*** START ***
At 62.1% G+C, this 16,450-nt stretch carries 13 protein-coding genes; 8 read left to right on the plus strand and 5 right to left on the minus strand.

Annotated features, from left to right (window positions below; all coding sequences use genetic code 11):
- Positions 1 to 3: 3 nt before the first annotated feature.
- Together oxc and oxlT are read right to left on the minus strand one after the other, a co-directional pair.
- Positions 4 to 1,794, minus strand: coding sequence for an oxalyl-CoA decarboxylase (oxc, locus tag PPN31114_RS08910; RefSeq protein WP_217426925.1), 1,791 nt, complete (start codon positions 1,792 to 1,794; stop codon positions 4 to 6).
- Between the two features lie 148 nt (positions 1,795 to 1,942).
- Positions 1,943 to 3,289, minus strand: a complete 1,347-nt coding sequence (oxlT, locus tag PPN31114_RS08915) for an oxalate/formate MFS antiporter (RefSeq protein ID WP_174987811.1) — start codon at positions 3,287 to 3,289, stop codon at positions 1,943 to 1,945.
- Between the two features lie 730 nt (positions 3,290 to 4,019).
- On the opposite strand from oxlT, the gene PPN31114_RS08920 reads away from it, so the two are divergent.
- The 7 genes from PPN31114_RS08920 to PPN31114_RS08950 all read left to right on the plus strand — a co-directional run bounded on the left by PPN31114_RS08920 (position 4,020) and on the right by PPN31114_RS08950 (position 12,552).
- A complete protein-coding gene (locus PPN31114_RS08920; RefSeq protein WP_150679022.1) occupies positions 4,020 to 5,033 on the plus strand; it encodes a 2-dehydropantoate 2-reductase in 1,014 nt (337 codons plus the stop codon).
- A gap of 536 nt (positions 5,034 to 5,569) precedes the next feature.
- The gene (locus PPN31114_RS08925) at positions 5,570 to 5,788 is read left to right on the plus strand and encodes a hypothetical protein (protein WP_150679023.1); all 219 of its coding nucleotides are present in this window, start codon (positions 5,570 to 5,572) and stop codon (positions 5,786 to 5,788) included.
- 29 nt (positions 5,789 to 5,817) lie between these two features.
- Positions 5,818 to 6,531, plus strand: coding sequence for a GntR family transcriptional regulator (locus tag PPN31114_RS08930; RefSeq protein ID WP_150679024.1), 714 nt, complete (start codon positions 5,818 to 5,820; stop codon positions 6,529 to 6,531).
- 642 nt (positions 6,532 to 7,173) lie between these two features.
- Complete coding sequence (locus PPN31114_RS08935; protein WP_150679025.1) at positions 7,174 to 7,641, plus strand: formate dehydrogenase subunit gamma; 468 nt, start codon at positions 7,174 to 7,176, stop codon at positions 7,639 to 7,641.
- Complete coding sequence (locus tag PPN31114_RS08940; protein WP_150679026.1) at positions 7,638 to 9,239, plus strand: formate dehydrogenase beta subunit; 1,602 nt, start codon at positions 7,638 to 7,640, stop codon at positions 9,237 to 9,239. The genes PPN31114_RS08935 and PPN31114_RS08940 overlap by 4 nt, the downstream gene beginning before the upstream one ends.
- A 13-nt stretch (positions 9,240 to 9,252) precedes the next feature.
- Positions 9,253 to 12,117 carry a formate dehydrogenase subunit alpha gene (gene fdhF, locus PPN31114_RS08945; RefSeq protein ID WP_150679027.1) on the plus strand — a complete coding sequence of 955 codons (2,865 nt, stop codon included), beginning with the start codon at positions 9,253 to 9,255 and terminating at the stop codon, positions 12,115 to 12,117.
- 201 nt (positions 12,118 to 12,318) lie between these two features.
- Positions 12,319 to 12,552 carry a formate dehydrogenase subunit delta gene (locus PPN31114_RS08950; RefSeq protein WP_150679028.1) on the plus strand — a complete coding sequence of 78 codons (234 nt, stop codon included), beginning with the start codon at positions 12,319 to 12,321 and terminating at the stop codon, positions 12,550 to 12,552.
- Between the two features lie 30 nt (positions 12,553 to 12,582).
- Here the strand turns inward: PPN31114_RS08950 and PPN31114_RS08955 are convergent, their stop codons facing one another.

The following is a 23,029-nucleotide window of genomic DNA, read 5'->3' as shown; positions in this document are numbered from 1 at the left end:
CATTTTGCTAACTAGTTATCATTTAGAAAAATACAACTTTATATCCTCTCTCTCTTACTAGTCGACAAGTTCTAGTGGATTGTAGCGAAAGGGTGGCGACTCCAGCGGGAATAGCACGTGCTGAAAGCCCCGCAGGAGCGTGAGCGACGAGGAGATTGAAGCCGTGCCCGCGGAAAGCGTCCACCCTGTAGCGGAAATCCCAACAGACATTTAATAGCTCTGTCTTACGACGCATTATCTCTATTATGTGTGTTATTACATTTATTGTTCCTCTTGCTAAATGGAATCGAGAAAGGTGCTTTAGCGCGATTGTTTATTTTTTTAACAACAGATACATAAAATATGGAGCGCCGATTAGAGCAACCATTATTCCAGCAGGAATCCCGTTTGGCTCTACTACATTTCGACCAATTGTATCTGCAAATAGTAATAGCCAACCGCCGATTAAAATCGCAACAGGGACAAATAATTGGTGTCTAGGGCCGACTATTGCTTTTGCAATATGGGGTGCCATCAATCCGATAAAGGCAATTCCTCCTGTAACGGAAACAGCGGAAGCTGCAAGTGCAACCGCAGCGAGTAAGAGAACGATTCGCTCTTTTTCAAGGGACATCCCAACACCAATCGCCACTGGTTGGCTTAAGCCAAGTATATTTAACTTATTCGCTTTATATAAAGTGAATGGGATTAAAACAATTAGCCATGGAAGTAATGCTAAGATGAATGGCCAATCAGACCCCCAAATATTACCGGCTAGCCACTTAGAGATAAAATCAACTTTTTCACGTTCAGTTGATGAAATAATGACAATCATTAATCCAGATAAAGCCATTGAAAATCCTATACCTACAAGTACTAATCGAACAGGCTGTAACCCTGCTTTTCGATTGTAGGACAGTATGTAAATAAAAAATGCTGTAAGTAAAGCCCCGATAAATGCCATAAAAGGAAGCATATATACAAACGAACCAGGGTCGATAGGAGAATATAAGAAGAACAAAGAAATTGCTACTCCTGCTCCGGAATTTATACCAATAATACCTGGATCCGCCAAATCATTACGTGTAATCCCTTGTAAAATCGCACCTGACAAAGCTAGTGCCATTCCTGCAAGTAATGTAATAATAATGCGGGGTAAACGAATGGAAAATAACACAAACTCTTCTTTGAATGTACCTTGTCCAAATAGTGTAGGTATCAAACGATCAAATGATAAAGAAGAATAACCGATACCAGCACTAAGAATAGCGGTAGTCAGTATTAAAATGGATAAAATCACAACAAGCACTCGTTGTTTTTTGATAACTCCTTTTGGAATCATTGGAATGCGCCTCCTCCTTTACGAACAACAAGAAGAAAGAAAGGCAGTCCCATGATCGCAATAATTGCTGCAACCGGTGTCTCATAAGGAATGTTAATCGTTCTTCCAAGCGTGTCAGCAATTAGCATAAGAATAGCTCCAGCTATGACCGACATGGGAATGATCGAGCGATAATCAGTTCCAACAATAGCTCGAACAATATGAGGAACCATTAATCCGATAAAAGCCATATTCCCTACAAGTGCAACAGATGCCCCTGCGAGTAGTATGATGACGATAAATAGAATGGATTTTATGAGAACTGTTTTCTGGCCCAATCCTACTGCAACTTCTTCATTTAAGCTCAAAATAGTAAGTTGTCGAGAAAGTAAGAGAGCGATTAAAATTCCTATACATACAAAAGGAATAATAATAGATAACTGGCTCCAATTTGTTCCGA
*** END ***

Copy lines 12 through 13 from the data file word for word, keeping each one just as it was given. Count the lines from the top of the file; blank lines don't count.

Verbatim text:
- A gap of 536 nt (positions 5,034 to 5,569) precedes the next feature.
- The gene (locus PPN31114_RS08925) at positions 5,570 to 5,788 is read left to right on the plus strand and encodes a hypothetical protein (protein WP_150679023.1); all 219 of its coding nucleotides are present in this window, start codon (positions 5,570 to 5,572) and stop codon (positions 5,786 to 5,788) included.